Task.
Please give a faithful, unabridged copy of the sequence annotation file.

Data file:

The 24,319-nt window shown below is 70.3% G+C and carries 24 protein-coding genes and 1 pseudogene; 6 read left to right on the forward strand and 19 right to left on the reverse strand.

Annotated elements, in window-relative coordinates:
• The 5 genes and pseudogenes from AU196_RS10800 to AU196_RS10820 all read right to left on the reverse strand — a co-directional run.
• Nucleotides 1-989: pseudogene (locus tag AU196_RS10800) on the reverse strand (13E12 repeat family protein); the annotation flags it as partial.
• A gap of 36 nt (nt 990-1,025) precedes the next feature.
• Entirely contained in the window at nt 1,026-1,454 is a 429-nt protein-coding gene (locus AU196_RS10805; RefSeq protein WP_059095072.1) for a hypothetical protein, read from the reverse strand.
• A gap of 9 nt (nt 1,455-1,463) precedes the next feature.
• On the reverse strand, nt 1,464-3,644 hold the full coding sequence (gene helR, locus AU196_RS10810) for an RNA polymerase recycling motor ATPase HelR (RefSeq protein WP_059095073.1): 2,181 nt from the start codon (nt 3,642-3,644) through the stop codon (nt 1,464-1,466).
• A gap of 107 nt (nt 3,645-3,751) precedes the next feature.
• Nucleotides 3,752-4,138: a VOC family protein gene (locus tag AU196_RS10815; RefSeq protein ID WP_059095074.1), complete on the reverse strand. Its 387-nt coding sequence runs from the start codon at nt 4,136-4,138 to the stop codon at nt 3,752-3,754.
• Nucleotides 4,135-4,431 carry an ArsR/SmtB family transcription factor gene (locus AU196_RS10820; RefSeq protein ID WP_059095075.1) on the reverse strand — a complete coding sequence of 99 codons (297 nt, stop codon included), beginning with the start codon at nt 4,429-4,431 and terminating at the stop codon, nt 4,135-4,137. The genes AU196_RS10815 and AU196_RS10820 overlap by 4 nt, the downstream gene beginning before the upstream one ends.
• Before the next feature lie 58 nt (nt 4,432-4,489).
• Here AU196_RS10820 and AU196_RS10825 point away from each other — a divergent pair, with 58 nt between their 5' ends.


The 24,319-nt window shown below is 70.3% G+C and carries 24 protein-coding genes and 1 pseudogene; 6 read left to right on the forward strand and 19 right to left on the reverse strand.

Annotated elements, in window-relative coordinates:
• The 5 genes and pseudogenes from AU196_RS10800 to AU196_RS10820 all read right to left on the reverse strand — a co-directional run.
• Nucleotides 1-989: pseudogene (locus tag AU196_RS10800) on the reverse strand (13E12 repeat family protein); the annotation flags it as partial.
• A gap of 36 nt (nt 990-1,025) precedes the next feature.
• Entirely contained in the window at nt 1,026-1,454 is a 429-nt protein-coding gene (locus AU196_RS10805; RefSeq protein WP_059095072.1) for a hypothetical protein, read from the reverse strand.
• A gap of 9 nt (nt 1,455-1,463) precedes the next feature.
• On the reverse strand, nt 1,464-3,644 hold the full coding sequence (gene helR, locus AU196_RS10810) for an RNA polymerase recycling motor ATPase HelR (RefSeq protein WP_059095073.1): 2,181 nt from the start codon (nt 3,642-3,644) through the stop codon (nt 1,464-1,466).
• A gap of 107 nt (nt 3,645-3,751) precedes the next feature.
• Nucleotides 3,752-4,138: a VOC family protein gene (locus tag AU196_RS10815; RefSeq protein ID WP_059095074.1), complete on the reverse strand. Its 387-nt coding sequence runs from the start codon at nt 4,136-4,138 to the stop codon at nt 3,752-3,754.
• Nucleotides 4,135-4,431 carry an ArsR/SmtB family transcription factor gene (locus AU196_RS10820; RefSeq protein ID WP_059095075.1) on the reverse strand — a complete coding sequence of 99 codons (297 nt, stop codon included), beginning with the start codon at nt 4,429-4,431 and terminating at the stop codon, nt 4,135-4,137. The genes AU196_RS10815 and AU196_RS10820 overlap by 4 nt, the downstream gene beginning before the upstream one ends.
• Before the next feature lie 58 nt (nt 4,432-4,489).
• Here AU196_RS10820 and AU196_RS10825 point away from each other — a divergent pair, with 58 nt between their 5' ends.